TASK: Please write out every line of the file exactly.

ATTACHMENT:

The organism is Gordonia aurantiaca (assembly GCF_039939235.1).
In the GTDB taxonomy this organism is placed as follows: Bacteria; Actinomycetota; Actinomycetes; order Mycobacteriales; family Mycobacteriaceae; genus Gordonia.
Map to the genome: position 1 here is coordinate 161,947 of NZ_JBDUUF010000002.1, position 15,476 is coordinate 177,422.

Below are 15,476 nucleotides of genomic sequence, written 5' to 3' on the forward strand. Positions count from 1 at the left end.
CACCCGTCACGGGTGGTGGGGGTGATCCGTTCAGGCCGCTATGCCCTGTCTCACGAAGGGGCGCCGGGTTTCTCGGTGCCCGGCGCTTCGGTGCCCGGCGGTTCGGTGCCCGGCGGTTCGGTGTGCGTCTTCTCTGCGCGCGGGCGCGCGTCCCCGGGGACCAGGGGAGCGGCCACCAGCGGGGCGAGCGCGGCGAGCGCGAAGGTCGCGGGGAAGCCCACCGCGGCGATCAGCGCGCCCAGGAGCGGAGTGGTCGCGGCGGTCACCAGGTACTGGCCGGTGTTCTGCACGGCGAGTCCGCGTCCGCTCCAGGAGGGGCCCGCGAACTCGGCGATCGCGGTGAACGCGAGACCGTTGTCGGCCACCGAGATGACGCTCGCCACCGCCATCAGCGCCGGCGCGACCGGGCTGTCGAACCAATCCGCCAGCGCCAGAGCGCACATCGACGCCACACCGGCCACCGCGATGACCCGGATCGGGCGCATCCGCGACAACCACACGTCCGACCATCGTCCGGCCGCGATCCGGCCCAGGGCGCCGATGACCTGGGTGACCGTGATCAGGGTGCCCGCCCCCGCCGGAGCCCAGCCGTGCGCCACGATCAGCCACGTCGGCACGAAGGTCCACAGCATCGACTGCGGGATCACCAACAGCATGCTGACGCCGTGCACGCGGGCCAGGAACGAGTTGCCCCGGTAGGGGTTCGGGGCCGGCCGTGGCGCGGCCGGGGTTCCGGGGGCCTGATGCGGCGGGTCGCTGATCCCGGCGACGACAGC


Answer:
The organism is Gordonia aurantiaca (assembly GCF_039939235.1).
In the GTDB taxonomy this organism is placed as follows: Bacteria; Actinomycetota; Actinomycetes; order Mycobacteriales; family Mycobacteriaceae; genus Gordonia.
Map to the genome: position 1 here is coordinate 161,947 of NZ_JBDUUF010000002.1, position 15,476 is coordinate 177,422.

Below are 15,476 nucleotides of genomic sequence, written 5' to 3' on the forward strand. Positions count from 1 at the left end.
CACCCGTCACGGGTGGTGGGGGTGATCCGTTCAGGCCGCTATGCCCTGTCTCACGAAGGGGCGCCGGGTTTCTCGGTGCCCGGCGCTTCGGTGCCCGGCGGTTCGGTGCCCGGCGGTTCGGTGTGCGTCTTCTCTGCGCGCGGGCGCGCGTCCCCGGGGACCAGGGGAGCGGCCACCAGCGGGGCGAGCGCGGCGAGCGCGAAGGTCGCGGGGAAGCCCACCGCGGCGATCAGCGCGCCCAGGAGCGGAGTGGTCGCGGCGGTCACCAGGTACTGGCCGGTGTTCTGCACGGCGAGTCCGCGTCCGCTCCAGGAGGGGCCCGCGAACTCGGCGATCGCGGTGAACGCGAGACCGTTGTCGGCCACCGAGATGACGCTCGCCACCGCCATCAGCGCCGGCGCGACCGGGCTGTCGAACCAATCCGCCAGCGCCAGAGCGCACATCGACGCCACACCGGCCACCGCGATGACCCGGATCGGGCGCATCCGCGACAACCACACGTCCGACCATCGTCCGGCCGCGATCCGGCCCAGGGCGCCGATGACCTGGGTGACCGTGATCAGGGTGCCCGCCCCCGCCGGAGCCCAGCCGTGCGCCACGATCAGCCACGTCGGCACGAAGGTCCACAGCATCGACTGCGGGATCACCAACAGCATGCTGACGCCGTGCACGCGGGCCAGGAACGAGTTGCCCCGGTAGGGGTTCGGGGCCGGCCGTGGCGCGGCCGGGGTTCCGGGGGCCTGATGCGGCGGGTCGCTGATCCCGGCGACGACAGC